Last week I was invited by the United Nations Economic and Social Commission for Asia and the Pacific (ESCAP)to participate in an evaluation exercise of progress towards achieving the Millennium Development Goals (MDGs) in the Asia-Pacific region (hereinafter the region) in Bangkok. In this article, I would like to share the progress on the attainment of MDGs in the region, including those being pursued in Pakistan.
In the year 2000, 191 member countries of the United Nations adopted the Millennium Declaration and committed themselves to working collectively towards the amelioration of the sufferings of billions of poor individuals around the world. In 2001, a team of UN experts created quantifiable targets for the MDGs.
There are eight MDGs: Goal 1: eradication of extreme poverty and hunger; Goal 2: achievement of universal primary education; Goal 2: promotion of gender equality and women empowerment; Goal 4: reduction in child mortality; Goal 5: improvement in maternal health; Goal 6: combating HIV/AIDS, malaria, tuberculosis and polio, and: Goal 7: promotion of environmental sustainability. Goal 8 – developing a global partnership for development – deals with the resources that the developed world has committed to provide to the developing world to enable them to achieve all the seven MDGs. These MDGs are to be achieved by 2015.
As regards the progress towards the MDGs in the region, it is well known that the Asia-Pacific region has emerged as a growth pole for the world economy. It is equally true that after a decade-long steady growth, the region was hit hard by the events of 2008-2009 namely food, fuel crises and global economic meltdown Consequently, the region paid a heavy price for the misgovernance by others in terms of loss of income and human suffering and endangerment of the development gains of the previous decade, especially progress towards achieving the MDGs. The region, nevertheless recovered better than other parts of the world, and continued to grow strongly.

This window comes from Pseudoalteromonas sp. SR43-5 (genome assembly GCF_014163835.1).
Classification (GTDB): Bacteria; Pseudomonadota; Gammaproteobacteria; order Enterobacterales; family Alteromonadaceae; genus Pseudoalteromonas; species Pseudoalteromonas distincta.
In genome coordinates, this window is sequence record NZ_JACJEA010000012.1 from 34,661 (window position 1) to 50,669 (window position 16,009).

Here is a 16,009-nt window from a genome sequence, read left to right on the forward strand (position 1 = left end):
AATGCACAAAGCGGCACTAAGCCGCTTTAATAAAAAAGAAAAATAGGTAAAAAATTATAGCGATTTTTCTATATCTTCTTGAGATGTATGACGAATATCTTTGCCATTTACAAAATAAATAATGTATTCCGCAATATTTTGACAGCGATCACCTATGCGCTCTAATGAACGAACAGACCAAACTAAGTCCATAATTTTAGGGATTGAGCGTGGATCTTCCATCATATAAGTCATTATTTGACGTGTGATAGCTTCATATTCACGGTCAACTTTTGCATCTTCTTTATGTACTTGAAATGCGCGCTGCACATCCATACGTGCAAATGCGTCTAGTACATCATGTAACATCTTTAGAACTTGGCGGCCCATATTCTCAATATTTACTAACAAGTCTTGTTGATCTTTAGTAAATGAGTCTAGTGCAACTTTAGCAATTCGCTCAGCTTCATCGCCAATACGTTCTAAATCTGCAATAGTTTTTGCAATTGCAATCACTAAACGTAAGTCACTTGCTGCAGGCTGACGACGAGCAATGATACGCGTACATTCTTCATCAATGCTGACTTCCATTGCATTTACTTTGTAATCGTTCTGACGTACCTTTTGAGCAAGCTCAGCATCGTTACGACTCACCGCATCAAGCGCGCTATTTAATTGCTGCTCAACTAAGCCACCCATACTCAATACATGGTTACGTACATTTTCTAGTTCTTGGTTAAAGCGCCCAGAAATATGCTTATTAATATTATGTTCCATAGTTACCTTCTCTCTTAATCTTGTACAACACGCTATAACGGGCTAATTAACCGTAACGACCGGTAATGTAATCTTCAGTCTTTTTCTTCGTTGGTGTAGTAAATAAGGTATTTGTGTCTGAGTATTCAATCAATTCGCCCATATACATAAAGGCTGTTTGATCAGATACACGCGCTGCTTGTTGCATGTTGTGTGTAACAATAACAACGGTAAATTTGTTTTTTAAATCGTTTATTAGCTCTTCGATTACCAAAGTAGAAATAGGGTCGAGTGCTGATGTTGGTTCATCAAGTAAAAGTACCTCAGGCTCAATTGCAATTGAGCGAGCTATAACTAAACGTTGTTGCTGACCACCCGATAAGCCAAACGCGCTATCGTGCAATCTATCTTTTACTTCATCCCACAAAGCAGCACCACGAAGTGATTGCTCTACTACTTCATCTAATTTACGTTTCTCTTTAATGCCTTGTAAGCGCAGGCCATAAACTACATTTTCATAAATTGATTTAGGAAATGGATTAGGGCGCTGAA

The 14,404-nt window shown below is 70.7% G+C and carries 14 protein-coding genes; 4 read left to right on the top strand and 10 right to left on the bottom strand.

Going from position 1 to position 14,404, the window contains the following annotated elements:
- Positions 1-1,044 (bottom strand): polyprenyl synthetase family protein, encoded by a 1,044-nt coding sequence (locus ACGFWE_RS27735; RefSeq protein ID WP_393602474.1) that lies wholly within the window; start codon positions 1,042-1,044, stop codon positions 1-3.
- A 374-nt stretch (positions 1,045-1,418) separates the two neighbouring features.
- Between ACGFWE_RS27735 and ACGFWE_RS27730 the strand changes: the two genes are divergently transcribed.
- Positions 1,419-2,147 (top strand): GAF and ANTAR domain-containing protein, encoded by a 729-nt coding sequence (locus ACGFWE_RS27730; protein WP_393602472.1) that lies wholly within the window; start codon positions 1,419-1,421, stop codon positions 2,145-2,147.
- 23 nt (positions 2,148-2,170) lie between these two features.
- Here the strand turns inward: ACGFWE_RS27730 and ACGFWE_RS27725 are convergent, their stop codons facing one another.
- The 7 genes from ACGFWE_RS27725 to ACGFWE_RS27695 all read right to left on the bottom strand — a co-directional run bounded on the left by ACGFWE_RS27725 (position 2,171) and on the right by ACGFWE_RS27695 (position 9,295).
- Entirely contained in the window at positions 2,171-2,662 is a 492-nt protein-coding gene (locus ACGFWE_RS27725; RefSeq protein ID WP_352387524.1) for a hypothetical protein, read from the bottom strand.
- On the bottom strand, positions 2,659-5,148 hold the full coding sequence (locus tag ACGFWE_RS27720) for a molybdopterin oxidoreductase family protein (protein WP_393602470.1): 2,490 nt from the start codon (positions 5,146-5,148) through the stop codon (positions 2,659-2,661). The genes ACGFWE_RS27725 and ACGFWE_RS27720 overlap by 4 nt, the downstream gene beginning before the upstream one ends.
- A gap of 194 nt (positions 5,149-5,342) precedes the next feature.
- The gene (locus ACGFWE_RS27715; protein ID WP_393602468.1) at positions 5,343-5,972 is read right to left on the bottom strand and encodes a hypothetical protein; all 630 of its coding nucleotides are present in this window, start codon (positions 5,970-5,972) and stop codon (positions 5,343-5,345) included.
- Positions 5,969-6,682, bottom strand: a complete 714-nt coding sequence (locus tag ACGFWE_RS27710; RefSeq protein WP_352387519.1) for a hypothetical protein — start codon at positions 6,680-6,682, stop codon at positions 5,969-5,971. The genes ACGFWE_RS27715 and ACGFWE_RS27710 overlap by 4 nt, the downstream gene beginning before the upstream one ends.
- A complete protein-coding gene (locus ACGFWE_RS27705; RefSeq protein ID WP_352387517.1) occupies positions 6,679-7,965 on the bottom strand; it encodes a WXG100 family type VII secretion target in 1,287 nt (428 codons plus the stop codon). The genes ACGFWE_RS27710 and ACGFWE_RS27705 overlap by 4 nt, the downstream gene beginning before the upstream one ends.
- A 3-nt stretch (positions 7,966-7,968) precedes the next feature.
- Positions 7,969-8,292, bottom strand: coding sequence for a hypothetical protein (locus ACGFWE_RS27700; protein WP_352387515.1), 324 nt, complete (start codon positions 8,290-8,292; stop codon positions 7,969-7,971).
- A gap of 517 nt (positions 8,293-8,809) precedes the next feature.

A sustained higher economic growth has enabled the region to make considerable progress towards achieving the MDGs targets, especially in poverty reduction. Between 1990 and 2009, the region succeeded in reducing poverty ($1.25/day) from 50 percent to 22 percent. In other words, the number of people living below the poverty line was reduced from 1.57 billion to 0.871 billion. Put differently, the region succeeded in taking 700 million poor citizens out of poverty within two decades and, as such, surpassed the poverty reduction target ahead of time.
The region has also achieved the targets of reducing gender disparities in primary, secondary and tertiary education, preventing the rise in HIV prevalence, stopping the spread of tuberculosis, improving environment and halving the proportion of people without access to safe drinking water.